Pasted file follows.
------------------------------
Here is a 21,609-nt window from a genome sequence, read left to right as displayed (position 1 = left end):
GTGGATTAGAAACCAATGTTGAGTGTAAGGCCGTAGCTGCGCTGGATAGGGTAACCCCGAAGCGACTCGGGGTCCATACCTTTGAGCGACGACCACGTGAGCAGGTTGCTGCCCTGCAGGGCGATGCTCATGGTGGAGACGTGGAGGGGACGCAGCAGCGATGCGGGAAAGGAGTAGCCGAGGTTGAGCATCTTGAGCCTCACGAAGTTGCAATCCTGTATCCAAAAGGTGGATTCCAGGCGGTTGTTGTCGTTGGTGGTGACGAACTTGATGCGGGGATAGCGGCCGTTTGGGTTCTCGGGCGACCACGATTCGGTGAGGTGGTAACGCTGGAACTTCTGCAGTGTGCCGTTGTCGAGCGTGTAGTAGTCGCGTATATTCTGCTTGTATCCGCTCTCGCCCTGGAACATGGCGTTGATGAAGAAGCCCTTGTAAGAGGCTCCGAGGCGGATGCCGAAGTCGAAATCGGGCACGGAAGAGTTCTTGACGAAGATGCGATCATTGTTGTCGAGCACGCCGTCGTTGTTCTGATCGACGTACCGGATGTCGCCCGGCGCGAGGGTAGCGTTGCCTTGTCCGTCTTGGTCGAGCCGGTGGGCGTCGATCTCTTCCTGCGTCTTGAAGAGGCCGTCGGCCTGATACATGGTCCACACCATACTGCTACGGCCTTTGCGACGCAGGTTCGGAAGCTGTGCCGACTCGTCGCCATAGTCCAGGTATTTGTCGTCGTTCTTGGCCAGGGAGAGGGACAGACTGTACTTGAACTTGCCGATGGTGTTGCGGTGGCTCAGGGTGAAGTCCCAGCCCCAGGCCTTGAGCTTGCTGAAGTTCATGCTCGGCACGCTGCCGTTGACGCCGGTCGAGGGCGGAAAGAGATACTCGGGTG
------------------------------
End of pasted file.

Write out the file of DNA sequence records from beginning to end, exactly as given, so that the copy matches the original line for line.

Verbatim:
Here is a 21,609-nt window from a genome sequence, read left to right as displayed (position 1 = left end):
GTGGATTAGAAACCAATGTTGAGTGTAAGGCCGTAGCTGCGCTGGATAGGGTAACCCCGAAGCGACTCGGGGTCCATACCTTTGAGCGACGACCACGTGAGCAGGTTGCTGCCCTGCAGGGCGATGCTCATGGTGGAGACGTGGAGGGGACGCAGCAGCGATGCGGGAAAGGAGTAGCCGAGGTTGAGCATCTTGAGCCTCACGAAGTTGCAATCCTGTATCCAAAAGGTGGATTCCAGGCGGTTGTTGTCGTTGGTGGTGACGAACTTGATGCGGGGATAGCGGCCGTTTGGGTTCTCGGGCGACCACGATTCGGTGAGGTGGTAACGCTGGAACTTCTGCAGTGTGCCGTTGTCGAGCGTGTAGTAGTCGCGTATATTCTGCTTGTATCCGCTCTCGCCCTGGAACATGGCGTTGATGAAGAAGCCCTTGTAAGAGGCTCCGAGGCGGATGCCGAAGTCGAAATCGGGCACGGAAGAGTTCTTGACGAAGATGCGATCATTGTTGTCGAGCACGCCGTCGTTGTTCTGATCGACGTACCGGATGTCGCCCGGCGCGAGGGTAGCGTTGCCTTGTCCGTCTTGGTCGAGCCGGTGGGCGTCGATCTCTTCCTGCGTCTTGAAGAGGCCGTCGGCCTGATACATGGTCCACACCATACTGCTACGGCCTTTGCGACGCAGGTTCGGAAGCTGTGCCGACTCGTCGCCATAGTCCAGGTATTTGTCGTCGTTCTTGGCCAGGGAGAGGGACAGACTGTACTTGAACTTGCCGATGGTGTTGCGGTGGCTCAGGGTGAAGTCCCAGCCCCAGGCCTTGAGCTTGCTGAAGTTCATGCTCGGCACGCTGCCGTTGACGCCGGTCGAGGGCGGAAAGAGATACTCGGGTG